Why Do We Measure Performance, Anyway?


Why do we measure organisational performance? The first answers that pop into
your head might be:

* you can’t manage what you don’t measure

* what you measure gets done

* we have to be accountable

* they have to be held accountable

* they told us to

These aren’t the answers to the question this article asks. The reasons why
so many organisations – particularly high performing organisations – measure
things are more authentic, more fundamental and more motivating than those
listed above.

To avoid knowing too late

At a government agency executive meeting I attended, participants were
evaluating whether an end of year revenue target had been met. No it hadn’t, and
they did have lots of reasons

why, most of which were how the market
was changing and all their competitors were facing similar revenue downturns. If
they’d had this kind of conversation more frequently throughout the year,
perhaps they would have had time to create some strategies to better understand
what was happening in their market and find new avenues of revenue

Annual evaluation, or end-of-project evaluation is always too late to give
you choices about changing your course. Are targets just about playing numbers
games, or do they really represent important changes to ensure future health?
The above organisation is no longer in existence. Perhaps if they’d treated
their revenue target more seriously, they might still be around.

Frequently reported measures can give us early warning signs about whether
what we are doing is actually making the differences it’s supposed to, early
enough that we have the chance to modify or stop doing it if the intended
results are not forthcoming.

To avoid knowing too little

My friend works in a wholesale technology business that operates out of two
cities over 1000km apart, with a staff of about 25 people and they sell
approximately 50 product lines. The directors of this company only measure
typical balance sheet stuff. Their staff complain incessantly about product
returns, warranty service workload and availability of spare parts. Do they
measure any of these non-financial things? No. They reckon they don’t need to,
because it’s a small business and they can see what’s going on by walking
around. But the same simple problems that plagued them six years ago are still
plaguing them.

Can you be everywhere at the same time, all the time in your organisation? Of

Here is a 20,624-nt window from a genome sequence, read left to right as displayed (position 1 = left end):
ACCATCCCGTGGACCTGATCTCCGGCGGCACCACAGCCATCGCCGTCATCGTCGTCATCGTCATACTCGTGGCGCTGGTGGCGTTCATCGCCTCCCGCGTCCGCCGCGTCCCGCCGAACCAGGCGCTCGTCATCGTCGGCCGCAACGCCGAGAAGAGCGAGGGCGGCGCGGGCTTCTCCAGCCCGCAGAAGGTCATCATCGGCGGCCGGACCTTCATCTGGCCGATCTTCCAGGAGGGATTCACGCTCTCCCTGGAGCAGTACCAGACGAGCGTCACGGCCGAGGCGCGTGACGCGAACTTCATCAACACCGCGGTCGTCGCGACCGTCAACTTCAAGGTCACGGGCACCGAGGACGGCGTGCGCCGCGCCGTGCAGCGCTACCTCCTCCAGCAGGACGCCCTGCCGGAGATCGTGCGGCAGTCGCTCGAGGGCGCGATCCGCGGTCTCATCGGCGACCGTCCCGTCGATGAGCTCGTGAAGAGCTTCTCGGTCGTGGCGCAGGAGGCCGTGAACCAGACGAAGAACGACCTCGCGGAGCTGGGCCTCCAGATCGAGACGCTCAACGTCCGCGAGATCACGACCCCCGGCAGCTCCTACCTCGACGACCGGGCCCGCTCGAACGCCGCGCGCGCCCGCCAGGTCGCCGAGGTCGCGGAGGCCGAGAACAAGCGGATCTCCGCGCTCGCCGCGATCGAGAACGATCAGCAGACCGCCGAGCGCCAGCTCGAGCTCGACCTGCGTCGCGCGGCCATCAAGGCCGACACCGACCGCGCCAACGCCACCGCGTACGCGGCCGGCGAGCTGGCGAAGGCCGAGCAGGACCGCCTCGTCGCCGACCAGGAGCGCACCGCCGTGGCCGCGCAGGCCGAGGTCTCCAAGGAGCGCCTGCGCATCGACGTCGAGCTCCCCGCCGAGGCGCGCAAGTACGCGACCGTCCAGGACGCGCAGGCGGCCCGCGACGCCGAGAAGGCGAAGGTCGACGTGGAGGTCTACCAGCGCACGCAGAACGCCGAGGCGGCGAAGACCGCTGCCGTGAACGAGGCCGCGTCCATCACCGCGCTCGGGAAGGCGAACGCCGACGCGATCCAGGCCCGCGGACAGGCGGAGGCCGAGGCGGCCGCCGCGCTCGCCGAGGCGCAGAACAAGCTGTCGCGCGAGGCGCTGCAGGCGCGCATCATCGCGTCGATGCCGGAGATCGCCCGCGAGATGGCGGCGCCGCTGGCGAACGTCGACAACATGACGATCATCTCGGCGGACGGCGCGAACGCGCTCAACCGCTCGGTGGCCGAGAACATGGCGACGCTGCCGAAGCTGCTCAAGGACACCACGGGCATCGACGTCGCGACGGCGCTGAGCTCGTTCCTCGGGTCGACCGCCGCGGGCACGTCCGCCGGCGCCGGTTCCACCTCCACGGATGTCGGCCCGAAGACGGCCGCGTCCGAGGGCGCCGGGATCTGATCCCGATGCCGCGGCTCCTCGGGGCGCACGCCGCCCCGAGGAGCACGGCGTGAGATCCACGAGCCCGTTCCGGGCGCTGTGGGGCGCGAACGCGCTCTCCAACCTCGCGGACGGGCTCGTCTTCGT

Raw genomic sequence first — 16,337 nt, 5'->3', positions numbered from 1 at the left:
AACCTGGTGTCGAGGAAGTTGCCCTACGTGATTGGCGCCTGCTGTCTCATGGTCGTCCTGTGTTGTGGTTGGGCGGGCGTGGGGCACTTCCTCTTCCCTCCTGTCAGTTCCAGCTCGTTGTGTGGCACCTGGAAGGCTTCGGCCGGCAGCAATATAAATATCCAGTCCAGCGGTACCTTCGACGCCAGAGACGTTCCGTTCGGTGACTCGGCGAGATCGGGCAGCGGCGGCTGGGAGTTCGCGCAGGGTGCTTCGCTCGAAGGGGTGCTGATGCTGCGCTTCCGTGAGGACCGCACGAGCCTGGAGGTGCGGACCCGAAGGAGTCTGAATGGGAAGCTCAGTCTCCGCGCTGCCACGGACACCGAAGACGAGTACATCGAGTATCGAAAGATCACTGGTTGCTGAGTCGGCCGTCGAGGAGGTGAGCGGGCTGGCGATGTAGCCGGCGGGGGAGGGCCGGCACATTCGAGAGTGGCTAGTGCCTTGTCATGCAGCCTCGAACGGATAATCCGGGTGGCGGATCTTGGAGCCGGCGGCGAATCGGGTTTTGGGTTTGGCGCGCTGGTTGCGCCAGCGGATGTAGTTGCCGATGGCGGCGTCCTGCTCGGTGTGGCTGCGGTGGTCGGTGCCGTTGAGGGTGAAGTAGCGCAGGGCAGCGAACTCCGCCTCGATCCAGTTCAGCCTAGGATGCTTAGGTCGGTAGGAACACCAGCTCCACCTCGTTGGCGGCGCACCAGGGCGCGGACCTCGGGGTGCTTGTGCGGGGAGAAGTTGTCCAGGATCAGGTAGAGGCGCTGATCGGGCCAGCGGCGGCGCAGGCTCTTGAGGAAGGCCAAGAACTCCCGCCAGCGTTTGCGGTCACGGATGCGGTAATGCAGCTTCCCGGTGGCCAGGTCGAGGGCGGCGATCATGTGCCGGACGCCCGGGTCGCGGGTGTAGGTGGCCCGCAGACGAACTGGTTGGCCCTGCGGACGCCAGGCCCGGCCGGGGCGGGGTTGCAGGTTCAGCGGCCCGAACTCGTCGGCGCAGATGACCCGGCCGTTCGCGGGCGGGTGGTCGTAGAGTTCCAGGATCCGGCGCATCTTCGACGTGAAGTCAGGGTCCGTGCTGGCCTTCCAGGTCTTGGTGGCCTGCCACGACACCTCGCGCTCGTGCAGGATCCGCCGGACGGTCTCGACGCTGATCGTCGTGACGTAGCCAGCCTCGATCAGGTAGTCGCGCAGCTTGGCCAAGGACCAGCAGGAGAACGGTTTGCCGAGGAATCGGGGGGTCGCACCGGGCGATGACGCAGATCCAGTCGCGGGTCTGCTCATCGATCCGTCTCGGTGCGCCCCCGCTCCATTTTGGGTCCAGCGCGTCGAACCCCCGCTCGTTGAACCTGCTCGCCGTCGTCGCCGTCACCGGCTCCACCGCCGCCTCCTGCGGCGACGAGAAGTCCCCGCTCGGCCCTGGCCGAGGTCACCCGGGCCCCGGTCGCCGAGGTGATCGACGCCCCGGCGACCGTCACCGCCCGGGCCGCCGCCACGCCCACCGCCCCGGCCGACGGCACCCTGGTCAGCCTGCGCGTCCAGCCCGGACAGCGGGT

course not. Most of what goes on in our organisations our physical senses
(sight, hearing, touch, etc…) can’t absorb or even detect with sufficient
reliability for us to understand them.

A small suite of performance measures help us know far more about what is
going on with the health of our organisation’s processes, than our own eyes and
ears ever could, with any reasonable amount of reliability.

To know the right things

A manager in the rail freight industry faced a typical problem for that
industry several years ago: they were running out of capacity to move all their
customers’ produce. The typical solution to this problem is to invest in more
rollingstock. Millions and millions of dollars worth. But he didn’t take the
typical solution. Instead, he measured and studied the way the system worked
until he discovered that it wasn’t how many wagons you had, but how quickly you
could cycle those wagons through, that impacted the capacity. So he didn’t need
to buy new wagons because he did find a way to cycle the wagons through the
system much faster, ending up with even more capacity than they actually

How well do the decision makers in your organisation learn about what works
and what doesn’t work in fixing performance problems? Trial and error? Following
traditional, already-proven strategies? How much real learning do they do about
the real leverage points of unacceptable performance?

Well chosen performance measures, that monitor the root causes of the most
important organisational health results, are measures that focus us on the
things we really need to know. They help us break away from knowing things that
really don’t make much of a difference.

Why do you measure performance?

If you aren’t measuring to know enough about the right things, and frequently
enough to do something about them, then perhaps you’re not actually measuring

Stacey Barr is the Performance Measure Specialist, helping people to measure
their business strategy, goals and objectives so they actually achieve them.

Sign up for Stacey’s free mezhermnt™ Handy Hints ezine at http://www.staceybarr.com to
receive your complimentary copy of her e-book “202 Tips for Performance
Measurement”, and make your business goals more achievable.

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